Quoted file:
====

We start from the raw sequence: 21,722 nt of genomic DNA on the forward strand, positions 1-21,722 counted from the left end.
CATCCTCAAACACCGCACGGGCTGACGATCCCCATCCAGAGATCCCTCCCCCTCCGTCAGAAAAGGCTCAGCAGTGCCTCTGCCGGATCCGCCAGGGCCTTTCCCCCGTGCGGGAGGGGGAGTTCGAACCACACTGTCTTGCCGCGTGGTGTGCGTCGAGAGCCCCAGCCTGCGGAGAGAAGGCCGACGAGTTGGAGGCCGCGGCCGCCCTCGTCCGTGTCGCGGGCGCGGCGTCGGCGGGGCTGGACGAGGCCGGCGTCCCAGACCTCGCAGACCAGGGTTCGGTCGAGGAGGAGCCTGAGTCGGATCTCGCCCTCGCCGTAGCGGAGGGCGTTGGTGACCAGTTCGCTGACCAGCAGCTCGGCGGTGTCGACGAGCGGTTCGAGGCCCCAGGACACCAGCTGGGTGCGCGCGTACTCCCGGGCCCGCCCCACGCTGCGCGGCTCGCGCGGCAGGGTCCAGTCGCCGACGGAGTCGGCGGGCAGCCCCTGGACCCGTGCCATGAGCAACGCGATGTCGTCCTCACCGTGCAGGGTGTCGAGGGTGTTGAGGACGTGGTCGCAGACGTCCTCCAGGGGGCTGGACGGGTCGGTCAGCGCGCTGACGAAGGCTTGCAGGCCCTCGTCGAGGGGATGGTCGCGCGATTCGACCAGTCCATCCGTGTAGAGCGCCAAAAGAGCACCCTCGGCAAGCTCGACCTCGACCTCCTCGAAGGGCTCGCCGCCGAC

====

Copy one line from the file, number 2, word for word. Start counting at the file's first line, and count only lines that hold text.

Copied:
CATCCTCAAACACCGCACGGGCTGACGATCCCCATCCAGAGATCCCTCCCCCTCCGTCAGAAAAGGCTCAGCAGTGCCTCTGCCGGATCCGCCAGGGCCTTTCCCCCGTGCGGGAGGGGGAGTTCGAACCACACTGTCTTGCCGCGTGGTGTGCGTCGAGAGCCCCAGCCTGCGGAGAGAAGGCCGACGAGTTGGAGGCCGCGGCCGCCCTCGTCCGTGTCGCGGGCGCGGCGTCGGCGGGGCTGGACGAGGCCGGCGTCCCAGACCTCGCAGACCAGGGTTCGGTCGAGGAGGAGCCTGAGTCGGATCTCGCCCTCGCCGTAGCGGAGGGCGTTGGTGACCAGTTCGCTGACCAGCAGCTCGGCGGTGTCGACGAGCGGTTCGAGGCCCCAGGACACCAGCTGGGTGCGCGCGTACTCCCGGGCCCGCCCCACGCTGCGCGGCTCGCGCGGCAGGGTCCAGTCGCCGACGGAGTCGGCGGGCAGCCCCTGGACCCGTGCCATGAGCAACGCGATGTCGTCCTCACCGTGCAGGGTGTCGAGGGTGTTGAGGACGTGGTCGCAGACGTCCTCCAGGGGGCTGGACGGGTCGGTCAGCGCGCTGACGAAGGCTTGCAGGCCCTCGTCGAGGGGATGGTCGCGCGATTCGACCAGTCCATCCGTGTAGAGCGCCAAAAGAGCACCCTCGGCAAGCTCGACCTCGACCTCCTCGAAGGGCTCGCCGCCGAC